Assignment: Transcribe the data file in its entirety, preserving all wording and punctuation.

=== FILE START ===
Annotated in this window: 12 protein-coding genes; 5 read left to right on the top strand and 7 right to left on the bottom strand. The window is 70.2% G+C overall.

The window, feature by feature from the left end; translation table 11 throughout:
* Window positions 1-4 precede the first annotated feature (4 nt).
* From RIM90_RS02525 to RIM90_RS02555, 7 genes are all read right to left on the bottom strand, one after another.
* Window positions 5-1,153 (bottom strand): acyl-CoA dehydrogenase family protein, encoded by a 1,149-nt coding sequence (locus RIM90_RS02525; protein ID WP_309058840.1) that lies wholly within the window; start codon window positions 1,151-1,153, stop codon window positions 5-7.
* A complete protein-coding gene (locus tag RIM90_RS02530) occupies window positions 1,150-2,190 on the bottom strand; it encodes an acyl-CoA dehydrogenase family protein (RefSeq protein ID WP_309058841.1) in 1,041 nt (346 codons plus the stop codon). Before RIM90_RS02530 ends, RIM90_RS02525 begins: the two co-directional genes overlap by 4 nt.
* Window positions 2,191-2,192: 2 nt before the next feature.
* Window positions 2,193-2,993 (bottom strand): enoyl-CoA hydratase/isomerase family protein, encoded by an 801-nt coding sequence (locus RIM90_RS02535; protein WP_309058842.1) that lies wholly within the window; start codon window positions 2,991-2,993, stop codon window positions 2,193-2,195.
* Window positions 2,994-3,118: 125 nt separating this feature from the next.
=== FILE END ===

Annotated in this window: 12 protein-coding genes; 5 read left to right on the top strand and 7 right to left on the bottom strand. The window is 70.2% G+C overall.

The window, feature by feature from the left end; translation table 11 throughout:
* Window positions 1-4 precede the first annotated feature (4 nt).
* From RIM90_RS02525 to RIM90_RS02555, 7 genes are all read right to left on the bottom strand, one after another.
* Window positions 5-1,153 (bottom strand): acyl-CoA dehydrogenase family protein, encoded by a 1,149-nt coding sequence (locus RIM90_RS02525; protein ID WP_309058840.1) that lies wholly within the window; start codon window positions 1,151-1,153, stop codon window positions 5-7.
* A complete protein-coding gene (locus tag RIM90_RS02530) occupies window positions 1,150-2,190 on the bottom strand; it encodes an acyl-CoA dehydrogenase family protein (RefSeq protein ID WP_309058841.1) in 1,041 nt (346 codons plus the stop codon). Before RIM90_RS02530 ends, RIM90_RS02525 begins: the two co-directional genes overlap by 4 nt.
* Window positions 2,191-2,192: 2 nt before the next feature.
* Window positions 2,193-2,993 (bottom strand): enoyl-CoA hydratase/isomerase family protein, encoded by an 801-nt coding sequence (locus RIM90_RS02535; protein WP_309058842.1) that lies wholly within the window; start codon window positions 2,991-2,993, stop codon window positions 2,193-2,195.
* Window positions 2,994-3,118: 125 nt separating this feature from the next.